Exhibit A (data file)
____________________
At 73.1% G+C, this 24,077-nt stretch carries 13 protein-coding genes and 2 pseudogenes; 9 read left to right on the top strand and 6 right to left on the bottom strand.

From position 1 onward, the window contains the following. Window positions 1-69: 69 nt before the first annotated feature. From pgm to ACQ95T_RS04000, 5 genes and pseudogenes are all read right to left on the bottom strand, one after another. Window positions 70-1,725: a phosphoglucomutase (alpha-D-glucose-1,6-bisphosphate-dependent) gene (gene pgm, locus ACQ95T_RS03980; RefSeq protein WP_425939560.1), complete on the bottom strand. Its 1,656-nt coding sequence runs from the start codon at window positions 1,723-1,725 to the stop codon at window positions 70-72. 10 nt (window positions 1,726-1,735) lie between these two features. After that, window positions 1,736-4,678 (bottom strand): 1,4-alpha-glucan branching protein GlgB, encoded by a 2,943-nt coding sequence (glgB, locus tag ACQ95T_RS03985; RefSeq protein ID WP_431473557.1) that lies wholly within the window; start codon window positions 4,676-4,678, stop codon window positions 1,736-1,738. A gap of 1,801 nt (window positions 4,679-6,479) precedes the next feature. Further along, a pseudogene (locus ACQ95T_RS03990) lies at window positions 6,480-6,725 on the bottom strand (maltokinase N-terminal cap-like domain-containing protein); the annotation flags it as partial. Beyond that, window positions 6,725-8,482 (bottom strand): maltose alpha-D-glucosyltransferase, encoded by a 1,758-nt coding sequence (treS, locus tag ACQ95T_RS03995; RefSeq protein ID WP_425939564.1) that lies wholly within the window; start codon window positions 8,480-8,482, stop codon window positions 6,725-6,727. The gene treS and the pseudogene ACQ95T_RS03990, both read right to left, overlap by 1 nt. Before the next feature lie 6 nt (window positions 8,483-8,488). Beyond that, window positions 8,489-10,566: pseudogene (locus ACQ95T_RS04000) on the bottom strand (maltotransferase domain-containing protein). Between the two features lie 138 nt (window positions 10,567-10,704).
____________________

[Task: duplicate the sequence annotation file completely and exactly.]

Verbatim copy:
At 73.1% G+C, this 24,077-nt stretch carries 13 protein-coding genes and 2 pseudogenes; 9 read left to right on the top strand and 6 right to left on the bottom strand.

From position 1 onward, the window contains the following. Window positions 1-69: 69 nt before the first annotated feature. From pgm to ACQ95T_RS04000, 5 genes and pseudogenes are all read right to left on the bottom strand, one after another. Window positions 70-1,725: a phosphoglucomutase (alpha-D-glucose-1,6-bisphosphate-dependent) gene (gene pgm, locus ACQ95T_RS03980; RefSeq protein WP_425939560.1), complete on the bottom strand. Its 1,656-nt coding sequence runs from the start codon at window positions 1,723-1,725 to the stop codon at window positions 70-72. 10 nt (window positions 1,726-1,735) lie between these two features. After that, window positions 1,736-4,678 (bottom strand): 1,4-alpha-glucan branching protein GlgB, encoded by a 2,943-nt coding sequence (glgB, locus tag ACQ95T_RS03985; RefSeq protein ID WP_431473557.1) that lies wholly within the window; start codon window positions 4,676-4,678, stop codon window positions 1,736-1,738. A gap of 1,801 nt (window positions 4,679-6,479) precedes the next feature. Further along, a pseudogene (locus ACQ95T_RS03990) lies at window positions 6,480-6,725 on the bottom strand (maltokinase N-terminal cap-like domain-containing protein); the annotation flags it as partial. Beyond that, window positions 6,725-8,482 (bottom strand): maltose alpha-D-glucosyltransferase, encoded by a 1,758-nt coding sequence (treS, locus tag ACQ95T_RS03995; RefSeq protein ID WP_425939564.1) that lies wholly within the window; start codon window positions 8,480-8,482, stop codon window positions 6,725-6,727. The gene treS and the pseudogene ACQ95T_RS03990, both read right to left, overlap by 1 nt. Before the next feature lie 6 nt (window positions 8,483-8,488). Beyond that, window positions 8,489-10,566: pseudogene (locus ACQ95T_RS04000) on the bottom strand (maltotransferase domain-containing protein). Between the two features lie 138 nt (window positions 10,567-10,704).